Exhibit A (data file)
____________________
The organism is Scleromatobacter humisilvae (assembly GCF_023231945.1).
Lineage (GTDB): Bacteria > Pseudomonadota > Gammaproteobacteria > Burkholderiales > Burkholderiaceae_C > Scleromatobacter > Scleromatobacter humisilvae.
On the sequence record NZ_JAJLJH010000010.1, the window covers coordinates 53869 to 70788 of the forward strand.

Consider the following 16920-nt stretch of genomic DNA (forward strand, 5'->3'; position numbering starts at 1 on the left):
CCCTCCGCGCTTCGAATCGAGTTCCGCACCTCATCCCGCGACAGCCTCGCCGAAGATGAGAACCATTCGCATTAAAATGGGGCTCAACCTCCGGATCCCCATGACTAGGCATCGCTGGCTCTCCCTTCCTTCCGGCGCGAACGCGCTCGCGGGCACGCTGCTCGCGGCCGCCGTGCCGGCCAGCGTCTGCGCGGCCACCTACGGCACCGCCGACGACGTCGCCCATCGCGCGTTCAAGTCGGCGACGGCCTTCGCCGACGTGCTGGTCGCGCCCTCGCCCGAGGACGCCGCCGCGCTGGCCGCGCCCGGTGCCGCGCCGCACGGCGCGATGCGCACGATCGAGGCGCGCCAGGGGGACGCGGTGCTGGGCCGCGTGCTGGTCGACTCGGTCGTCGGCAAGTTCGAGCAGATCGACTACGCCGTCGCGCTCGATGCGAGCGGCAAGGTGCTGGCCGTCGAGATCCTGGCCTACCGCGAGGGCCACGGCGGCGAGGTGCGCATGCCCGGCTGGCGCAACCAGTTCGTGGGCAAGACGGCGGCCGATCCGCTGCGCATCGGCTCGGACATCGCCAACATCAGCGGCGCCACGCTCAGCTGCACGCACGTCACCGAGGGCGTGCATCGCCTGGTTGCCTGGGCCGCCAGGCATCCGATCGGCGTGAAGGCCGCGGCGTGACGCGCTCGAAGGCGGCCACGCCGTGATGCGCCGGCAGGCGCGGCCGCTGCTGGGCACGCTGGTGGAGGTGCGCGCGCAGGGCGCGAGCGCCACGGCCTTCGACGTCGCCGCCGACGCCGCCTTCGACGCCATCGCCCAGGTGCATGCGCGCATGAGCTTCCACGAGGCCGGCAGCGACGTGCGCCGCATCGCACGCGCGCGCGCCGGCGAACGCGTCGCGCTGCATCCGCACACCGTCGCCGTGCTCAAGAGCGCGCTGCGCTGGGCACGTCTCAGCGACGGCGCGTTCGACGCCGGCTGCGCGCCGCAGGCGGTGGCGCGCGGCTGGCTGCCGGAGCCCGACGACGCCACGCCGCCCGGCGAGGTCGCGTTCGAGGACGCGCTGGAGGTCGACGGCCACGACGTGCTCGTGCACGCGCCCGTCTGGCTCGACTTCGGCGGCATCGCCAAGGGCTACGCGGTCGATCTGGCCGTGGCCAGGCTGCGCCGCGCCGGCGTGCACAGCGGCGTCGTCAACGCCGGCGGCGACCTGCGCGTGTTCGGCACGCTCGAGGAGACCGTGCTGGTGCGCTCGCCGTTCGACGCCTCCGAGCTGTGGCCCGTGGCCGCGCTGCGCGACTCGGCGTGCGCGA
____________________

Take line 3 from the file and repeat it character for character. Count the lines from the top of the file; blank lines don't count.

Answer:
On the sequence record NZ_JAJLJH010000010.1, the window covers coordinates 53869 to 70788 of the forward strand.